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Riverview Launch takes shape in Kalamazoo

Riverview Launch takes shape with help of volunteers, community in Kalamazoo

Posted on July 9, 2014 at 12:00 a.m. | Updated on July 9, 2014 at 4:02 a.m.

KALAMAZOO TOWNSHIP, Mich. (AP) — A project designed to highlight the Kalamazoo River Valley Trail and the Kalamazoo River is taking shape northeast of Kalamazoo.

Riverview Launch, a Kalamazoo County Land Bank Authority project being built on six acres, will feature a restored historic barn for a gathering space for bikers, runners and walkers, office and meeting spaces and renovation of an existing greenhouse for youth programming based on gardening and urban agriculture, according to the Kalamazoo Gazette (http://bit.ly/1qrDVru ).

Plans for future development include a kayak/canoe launch, community gardens, interactive public art made out of natural materials and other elements, depending on fundraising.

“We’ve been continuing to think about ways in which we can engage the community as we progress with this project,” Land Bank Executive Director Kelly Clarke said.

A capital campaign to fund the project is about 55 percent to its $1.9-million goal, she said, and community involvement and volunteers have contributed to the project as opportunities are available, allowing an inclusive approach to renovating the site.

Riverview Launch sits on the former home of Riverside Greenhouses, which closed in December 2011. Portions of the tax-foreclosed, blighted property were demolished in 2013, along with almost 80 other Kalamazoo County properties, with the help of a $1 million state grant.

Funding raised for the project so far includes approximately $673,000 in government, foundation, corporate and individual grants and donations, $328,000 in a 0 percent loan and $60,000 in donated value, Clarke said. Kalamazoo County allocated $100,000 in early funds in 2013 to jumpstart the project “as part of an effort to better leverage local funds for blight removal,” Clarke said.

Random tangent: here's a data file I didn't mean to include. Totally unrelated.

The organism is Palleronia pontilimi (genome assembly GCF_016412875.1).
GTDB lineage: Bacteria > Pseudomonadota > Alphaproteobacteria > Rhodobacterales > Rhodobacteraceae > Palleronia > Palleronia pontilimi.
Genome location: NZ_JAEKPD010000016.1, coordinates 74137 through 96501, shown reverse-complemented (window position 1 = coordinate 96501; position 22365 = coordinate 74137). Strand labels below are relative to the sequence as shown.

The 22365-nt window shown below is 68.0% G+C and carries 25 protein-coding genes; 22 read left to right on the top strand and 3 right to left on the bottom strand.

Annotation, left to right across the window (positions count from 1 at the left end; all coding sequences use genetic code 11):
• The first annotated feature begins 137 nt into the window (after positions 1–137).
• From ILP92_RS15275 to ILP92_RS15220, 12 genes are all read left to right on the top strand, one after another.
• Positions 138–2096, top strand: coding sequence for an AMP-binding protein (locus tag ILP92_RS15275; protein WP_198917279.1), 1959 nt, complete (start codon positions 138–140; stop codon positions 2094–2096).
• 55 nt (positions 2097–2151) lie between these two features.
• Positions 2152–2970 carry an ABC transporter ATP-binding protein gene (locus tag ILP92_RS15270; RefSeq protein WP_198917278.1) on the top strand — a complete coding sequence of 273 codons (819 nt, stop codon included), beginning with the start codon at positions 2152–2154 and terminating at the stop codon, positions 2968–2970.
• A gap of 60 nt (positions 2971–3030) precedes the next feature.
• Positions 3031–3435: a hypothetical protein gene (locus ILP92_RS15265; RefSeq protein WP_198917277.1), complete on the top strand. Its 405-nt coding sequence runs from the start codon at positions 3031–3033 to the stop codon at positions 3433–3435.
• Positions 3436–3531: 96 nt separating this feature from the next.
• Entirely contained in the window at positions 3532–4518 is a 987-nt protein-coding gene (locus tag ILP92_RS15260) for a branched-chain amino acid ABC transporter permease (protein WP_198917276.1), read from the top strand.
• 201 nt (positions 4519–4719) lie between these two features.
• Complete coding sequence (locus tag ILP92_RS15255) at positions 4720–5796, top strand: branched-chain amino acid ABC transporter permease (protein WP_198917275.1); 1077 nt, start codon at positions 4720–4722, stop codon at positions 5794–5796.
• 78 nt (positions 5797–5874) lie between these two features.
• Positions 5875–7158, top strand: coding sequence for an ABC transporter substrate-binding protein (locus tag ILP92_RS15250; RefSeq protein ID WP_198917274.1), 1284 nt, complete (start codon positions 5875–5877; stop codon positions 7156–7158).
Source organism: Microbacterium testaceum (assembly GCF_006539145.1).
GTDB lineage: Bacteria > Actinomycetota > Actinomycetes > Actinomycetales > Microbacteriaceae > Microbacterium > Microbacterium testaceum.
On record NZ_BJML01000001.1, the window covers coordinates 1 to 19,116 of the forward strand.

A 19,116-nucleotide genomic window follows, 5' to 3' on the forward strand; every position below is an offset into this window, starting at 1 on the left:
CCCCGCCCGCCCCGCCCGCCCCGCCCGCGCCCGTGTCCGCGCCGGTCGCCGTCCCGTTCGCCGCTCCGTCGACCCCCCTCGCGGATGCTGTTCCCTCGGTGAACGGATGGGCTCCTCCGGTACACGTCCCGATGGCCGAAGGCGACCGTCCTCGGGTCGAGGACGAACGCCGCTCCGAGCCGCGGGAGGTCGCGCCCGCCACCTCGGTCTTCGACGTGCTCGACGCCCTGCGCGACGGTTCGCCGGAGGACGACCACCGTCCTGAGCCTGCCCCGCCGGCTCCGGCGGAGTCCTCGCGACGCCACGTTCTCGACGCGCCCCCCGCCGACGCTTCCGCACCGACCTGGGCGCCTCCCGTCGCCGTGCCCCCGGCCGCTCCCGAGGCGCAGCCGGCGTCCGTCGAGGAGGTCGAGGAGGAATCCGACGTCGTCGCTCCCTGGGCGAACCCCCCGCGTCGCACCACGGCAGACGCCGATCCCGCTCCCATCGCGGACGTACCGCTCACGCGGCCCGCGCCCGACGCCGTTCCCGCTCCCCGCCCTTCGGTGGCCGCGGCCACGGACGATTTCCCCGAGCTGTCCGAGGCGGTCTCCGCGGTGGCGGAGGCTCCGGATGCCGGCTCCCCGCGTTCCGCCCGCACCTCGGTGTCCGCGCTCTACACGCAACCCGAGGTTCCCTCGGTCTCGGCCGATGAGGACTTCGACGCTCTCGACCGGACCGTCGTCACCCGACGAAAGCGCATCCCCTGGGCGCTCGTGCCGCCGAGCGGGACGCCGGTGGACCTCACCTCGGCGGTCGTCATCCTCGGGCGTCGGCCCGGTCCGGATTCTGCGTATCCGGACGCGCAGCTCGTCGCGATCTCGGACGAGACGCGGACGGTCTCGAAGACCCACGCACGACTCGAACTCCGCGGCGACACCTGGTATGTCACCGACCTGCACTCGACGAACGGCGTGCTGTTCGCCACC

The 9,000 square feet of office and meeting space will be home to the Land Bank, Michigan State University Extension Junior Master Gardeners and the Open Roads bicycle program. MSU Extension officials plan to conduct youth activities using the greenhouse and green space. Open Roads teaches youth social and bike mechanic skills. Both Open Roads and MSU Extension have pilot projects happening at the site this summer in partnership with the Boys and Girls Club.

Volunteer work has varied, from doing landscape improvements around the barn last fall to 4-H members installing perennial gardens. A total of 120 volunteers have rolled sod and installed a deck on the barn, according to Clarke.

Volunteers also have participated in brainstorming sessions about the site, Clarke said.

“It’s been interesting to think about the ideas and how they can be implemented into spaces in our community,” she said. “What we’ve discovered is when you invite people around what can we do with our problem properties, a lot of folks have creative ideas and we’re able to see a more innovative and thoughtful approach.”

Clarke said fundraising continues for building restoration and construction. The greenhouse and office space should be functional by 2015, she said.

Information from: Kalamazoo Gazette, http://www.mlive.com/kalamazoo




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